Op-Ed: L.A.’s history of Latino-Black political conflict? It’s a curiously short tale
This year on Sept. 23, the California NAACP, with the co-opting of other national Latino organizations, is holding its 50th annual convention at Los Angeles’s Rose Bowl Stadium.
The theme of the event is “Power, Freedom & Justice for All.” But at least one prominent speaker will seek to use the theme to once again bring up the racist legacy of one of the great figures who shaped the history of Latinos in Los Angeles.
Los Angeles is well-known as the birthplace of Latinx culture, but it is also home to one of the most racist chapters in U.S. history
While Latinos have always been underrepresented in leadership positions in the US, it was the city’s first Latino mayor in the 1920s who made an enormous impact, helping spark a wave of immigration that transformed society here.
His name was José Gutiérrez, and he was a Spanish-born immigrant whose vision for an ethnically divided city was shared by other prominent Latinos in years to come, including the first Latino attorney in the United States.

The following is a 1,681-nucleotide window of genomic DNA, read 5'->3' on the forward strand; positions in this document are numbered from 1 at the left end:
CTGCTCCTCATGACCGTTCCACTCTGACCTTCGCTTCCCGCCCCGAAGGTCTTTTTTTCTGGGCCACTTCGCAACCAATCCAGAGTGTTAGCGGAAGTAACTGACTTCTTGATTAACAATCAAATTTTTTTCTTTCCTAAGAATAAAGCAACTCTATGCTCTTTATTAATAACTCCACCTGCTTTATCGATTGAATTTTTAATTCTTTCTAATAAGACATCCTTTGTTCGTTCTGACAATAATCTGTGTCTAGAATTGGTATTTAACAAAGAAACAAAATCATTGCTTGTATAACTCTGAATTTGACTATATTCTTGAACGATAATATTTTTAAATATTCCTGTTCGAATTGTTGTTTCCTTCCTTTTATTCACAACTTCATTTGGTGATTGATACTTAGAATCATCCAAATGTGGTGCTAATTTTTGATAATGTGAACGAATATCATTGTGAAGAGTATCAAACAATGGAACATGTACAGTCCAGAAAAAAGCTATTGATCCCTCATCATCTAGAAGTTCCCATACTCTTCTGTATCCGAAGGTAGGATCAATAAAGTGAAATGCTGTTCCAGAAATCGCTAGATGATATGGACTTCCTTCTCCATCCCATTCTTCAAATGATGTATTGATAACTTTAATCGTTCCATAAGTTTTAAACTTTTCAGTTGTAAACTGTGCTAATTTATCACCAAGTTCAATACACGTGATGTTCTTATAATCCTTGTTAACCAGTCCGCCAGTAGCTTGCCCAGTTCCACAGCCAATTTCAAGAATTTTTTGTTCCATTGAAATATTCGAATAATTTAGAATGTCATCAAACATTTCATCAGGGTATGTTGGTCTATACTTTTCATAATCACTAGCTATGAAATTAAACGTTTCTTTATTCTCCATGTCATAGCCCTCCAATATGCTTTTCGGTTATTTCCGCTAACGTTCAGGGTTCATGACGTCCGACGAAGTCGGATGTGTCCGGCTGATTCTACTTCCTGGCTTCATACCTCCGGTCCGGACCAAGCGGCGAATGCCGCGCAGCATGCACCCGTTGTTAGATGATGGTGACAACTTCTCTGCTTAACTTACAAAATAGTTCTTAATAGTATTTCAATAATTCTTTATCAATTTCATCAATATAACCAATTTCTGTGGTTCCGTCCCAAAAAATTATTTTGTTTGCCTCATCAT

Gutiérrez is remembered for his efforts to protect and integrate the city’s immigrant population, while in the process, laying the groundwork for the Los Angeles Times, a national newspaper that has published its own coverage of the topic.
After Gutiérrez died just two weeks before he was to be inaugurated, the Times chose not to cover his election, instead covering his coronation as mayor.
The newspaper even went so far as to run headlines like: “Gutierrez, the Man, not the Mayor.” The newspaper was founded in 1901.
In a city that is home to so much diversity, many Americans have a hard time envisioning Latinos from other countries as Americans, let alone as powerful leaders who can change American society.
In the past, Latinos were often vilified by the public – even by those who worked hand in hand with them, like the Los Angeles